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Work begins on Great Falls ag plant

GREAT FALLS, Mont. — Montana Specialty Mills has begun construction of a new $20 million processing center in Great Falls, Mont., that will help the company expand into the non-GMO and organic vegetable oil and protein meal markets.

"The plant in Great Falls will provide a nearby market for regional producers interested in oilseeds in their crop rotation," says Steve Chambers, president and CEO of Montana Specialty Mills.

The company makes products from canola, sunflower, safflower, flax, wheat, barley, oats and mustard, relying heavily on crops grown in Montana, North Dakota, South Dakota and Canada. The three states are national leaders in those crops, which are popular with Canadian farmers, as well.

The new plant, on 20 acres in the AgriTech Park in Great Falls, is expected to be finished by the fall of 2018.

It will feature state-of-the-art grain processing equipment dedicated to non-GMO products and organic oilseeds. It will consist of a 22,500-square-foot building, 70,000 bushels of seed storage, 1,000 tons of meal storage and 425,000 gallons of oil storage, crushing 200 tons per day initially and refining 60 tons of oil daily.

Montana Specialty Mills now has 15 full-time employees and expects to add 10 more at its new location.

The company had operated a smaller plant in Great Falls for 70 years. That plant was demolished in November to make way for a new development. The MSM mustard processing plant in Conrad, Mont., continues to operate.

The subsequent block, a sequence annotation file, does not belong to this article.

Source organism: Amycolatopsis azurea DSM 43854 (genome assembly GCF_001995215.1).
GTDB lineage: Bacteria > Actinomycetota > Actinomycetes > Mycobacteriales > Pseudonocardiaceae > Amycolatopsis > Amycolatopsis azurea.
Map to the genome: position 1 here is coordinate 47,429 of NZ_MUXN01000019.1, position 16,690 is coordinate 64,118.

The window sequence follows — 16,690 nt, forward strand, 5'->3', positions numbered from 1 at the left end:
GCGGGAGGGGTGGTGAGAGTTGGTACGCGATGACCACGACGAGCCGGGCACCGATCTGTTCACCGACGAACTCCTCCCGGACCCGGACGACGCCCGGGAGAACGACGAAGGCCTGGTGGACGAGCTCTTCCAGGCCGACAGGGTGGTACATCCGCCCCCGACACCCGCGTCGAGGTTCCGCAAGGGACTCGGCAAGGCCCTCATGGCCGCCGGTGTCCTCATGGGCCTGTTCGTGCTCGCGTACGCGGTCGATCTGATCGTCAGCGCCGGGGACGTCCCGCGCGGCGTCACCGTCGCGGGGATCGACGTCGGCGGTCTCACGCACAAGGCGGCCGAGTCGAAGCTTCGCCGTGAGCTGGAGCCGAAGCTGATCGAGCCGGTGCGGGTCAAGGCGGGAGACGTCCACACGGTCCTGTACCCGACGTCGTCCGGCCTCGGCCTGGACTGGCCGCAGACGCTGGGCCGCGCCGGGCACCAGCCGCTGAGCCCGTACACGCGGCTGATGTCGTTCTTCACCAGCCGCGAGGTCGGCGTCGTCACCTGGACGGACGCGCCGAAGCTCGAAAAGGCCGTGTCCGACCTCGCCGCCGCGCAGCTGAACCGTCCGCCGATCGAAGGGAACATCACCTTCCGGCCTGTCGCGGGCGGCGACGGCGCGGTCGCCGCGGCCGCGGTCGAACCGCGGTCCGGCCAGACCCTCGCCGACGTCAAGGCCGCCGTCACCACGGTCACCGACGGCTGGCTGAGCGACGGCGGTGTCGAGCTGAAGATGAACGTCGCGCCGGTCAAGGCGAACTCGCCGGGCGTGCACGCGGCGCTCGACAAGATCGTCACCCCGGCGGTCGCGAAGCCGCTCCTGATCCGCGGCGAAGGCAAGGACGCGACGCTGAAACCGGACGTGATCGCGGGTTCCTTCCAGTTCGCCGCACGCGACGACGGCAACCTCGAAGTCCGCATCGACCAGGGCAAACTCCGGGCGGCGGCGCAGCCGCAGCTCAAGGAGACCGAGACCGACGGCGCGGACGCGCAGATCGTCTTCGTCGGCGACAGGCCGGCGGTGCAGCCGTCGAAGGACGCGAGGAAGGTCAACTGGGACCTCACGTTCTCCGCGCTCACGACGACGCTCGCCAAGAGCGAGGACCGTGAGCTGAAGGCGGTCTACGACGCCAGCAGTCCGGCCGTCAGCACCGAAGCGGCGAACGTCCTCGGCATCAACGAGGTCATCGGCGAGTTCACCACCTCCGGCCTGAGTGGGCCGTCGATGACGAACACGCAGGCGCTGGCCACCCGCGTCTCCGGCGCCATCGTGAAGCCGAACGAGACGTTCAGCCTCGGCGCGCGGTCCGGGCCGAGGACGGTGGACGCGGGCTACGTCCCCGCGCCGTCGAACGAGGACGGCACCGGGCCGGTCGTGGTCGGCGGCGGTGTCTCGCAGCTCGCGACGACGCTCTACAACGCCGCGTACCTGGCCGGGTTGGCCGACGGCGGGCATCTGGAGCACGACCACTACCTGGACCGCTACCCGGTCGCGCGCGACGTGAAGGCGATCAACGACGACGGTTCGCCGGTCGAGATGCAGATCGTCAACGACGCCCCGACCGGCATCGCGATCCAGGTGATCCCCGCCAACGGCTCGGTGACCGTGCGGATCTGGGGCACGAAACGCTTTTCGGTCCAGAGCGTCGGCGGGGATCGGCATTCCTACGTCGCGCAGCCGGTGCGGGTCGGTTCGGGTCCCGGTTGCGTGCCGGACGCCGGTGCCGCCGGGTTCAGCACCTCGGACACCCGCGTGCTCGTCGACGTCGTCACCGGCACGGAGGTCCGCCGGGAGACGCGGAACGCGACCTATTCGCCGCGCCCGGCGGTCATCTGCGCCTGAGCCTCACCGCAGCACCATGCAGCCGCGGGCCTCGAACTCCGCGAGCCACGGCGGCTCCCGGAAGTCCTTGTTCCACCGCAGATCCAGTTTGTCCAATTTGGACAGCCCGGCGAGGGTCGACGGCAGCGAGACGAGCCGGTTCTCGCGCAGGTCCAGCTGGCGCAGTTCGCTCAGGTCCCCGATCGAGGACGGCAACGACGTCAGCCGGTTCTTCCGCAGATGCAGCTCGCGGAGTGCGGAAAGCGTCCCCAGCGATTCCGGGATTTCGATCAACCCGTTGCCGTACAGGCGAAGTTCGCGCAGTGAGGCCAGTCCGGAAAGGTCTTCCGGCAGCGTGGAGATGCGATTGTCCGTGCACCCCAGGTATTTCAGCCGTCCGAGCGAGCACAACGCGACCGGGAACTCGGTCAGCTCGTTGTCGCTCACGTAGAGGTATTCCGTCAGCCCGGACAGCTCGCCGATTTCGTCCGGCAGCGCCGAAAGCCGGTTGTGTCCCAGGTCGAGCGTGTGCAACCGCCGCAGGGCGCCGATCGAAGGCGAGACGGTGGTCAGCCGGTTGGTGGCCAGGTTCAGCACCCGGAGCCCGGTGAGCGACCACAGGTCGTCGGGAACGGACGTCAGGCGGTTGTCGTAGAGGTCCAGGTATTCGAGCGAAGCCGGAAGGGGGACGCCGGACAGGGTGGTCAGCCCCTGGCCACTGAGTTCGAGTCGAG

Montana Specialty Mills dates to 1946, when it began operations as the Montana Vegetable Oil and Feed Co. Today, the company emphasizes its expertise in oilseed crushing and mustard processing, providing ag commodities for processed end products.

This past winter, Montana Specialty Mills and Columbia Grain International launched a joint venture designed to enhance both companies' presence in the growing organic food and organic animal feed market. The effort sought to capitalize on Montana Specialty Mills' skill in oilseed crushing and mustard processing and Columbia Grain's capabilities in origination and storage.

"The partnership with Columbia Grain strengthens the origination of oilseeds and offers customers a farm-to-fork supply chain," Chambers says.

By all accounts, demand for organic food is growing rapidly.

The Organic Trade Association estimates that organic food sales in the U.S. reached $40 billion in 2016 and accounted for about 5 percent of total food sales nationwide.

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